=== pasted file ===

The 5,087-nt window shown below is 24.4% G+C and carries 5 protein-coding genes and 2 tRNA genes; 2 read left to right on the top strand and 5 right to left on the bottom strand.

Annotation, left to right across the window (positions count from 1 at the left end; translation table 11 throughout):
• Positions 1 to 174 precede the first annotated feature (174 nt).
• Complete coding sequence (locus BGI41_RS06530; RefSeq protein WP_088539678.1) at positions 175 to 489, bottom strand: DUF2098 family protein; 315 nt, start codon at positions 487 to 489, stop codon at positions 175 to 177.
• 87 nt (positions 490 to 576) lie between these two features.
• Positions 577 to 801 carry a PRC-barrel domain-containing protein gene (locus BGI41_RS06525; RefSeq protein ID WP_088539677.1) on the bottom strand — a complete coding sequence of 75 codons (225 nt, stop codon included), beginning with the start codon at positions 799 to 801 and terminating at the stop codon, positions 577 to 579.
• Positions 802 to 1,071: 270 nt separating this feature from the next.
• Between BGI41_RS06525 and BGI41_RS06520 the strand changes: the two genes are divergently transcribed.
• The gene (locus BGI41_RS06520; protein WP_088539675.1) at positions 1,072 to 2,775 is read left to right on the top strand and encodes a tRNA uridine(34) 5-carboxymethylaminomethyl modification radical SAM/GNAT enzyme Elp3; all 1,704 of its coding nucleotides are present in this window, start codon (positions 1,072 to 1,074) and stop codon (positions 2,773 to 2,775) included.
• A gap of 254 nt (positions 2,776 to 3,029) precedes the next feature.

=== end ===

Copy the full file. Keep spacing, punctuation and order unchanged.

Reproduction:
The 5,087-nt window shown below is 24.4% G+C and carries 5 protein-coding genes and 2 tRNA genes; 2 read left to right on the top strand and 5 right to left on the bottom strand.

Annotation, left to right across the window (positions count from 1 at the left end; translation table 11 throughout):
• Positions 1 to 174 precede the first annotated feature (174 nt).
• Complete coding sequence (locus BGI41_RS06530; RefSeq protein WP_088539678.1) at positions 175 to 489, bottom strand: DUF2098 family protein; 315 nt, start codon at positions 487 to 489, stop codon at positions 175 to 177.
• 87 nt (positions 490 to 576) lie between these two features.
• Positions 577 to 801 carry a PRC-barrel domain-containing protein gene (locus BGI41_RS06525; RefSeq protein ID WP_088539677.1) on the bottom strand — a complete coding sequence of 75 codons (225 nt, stop codon included), beginning with the start codon at positions 799 to 801 and terminating at the stop codon, positions 577 to 579.
• Positions 802 to 1,071: 270 nt separating this feature from the next.
• Between BGI41_RS06525 and BGI41_RS06520 the strand changes: the two genes are divergently transcribed.
• The gene (locus BGI41_RS06520; protein WP_088539675.1) at positions 1,072 to 2,775 is read left to right on the top strand and encodes a tRNA uridine(34) 5-carboxymethylaminomethyl modification radical SAM/GNAT enzyme Elp3; all 1,704 of its coding nucleotides are present in this window, start codon (positions 1,072 to 1,074) and stop codon (positions 2,773 to 2,775) included.
• A gap of 254 nt (positions 2,776 to 3,029) precedes the next feature.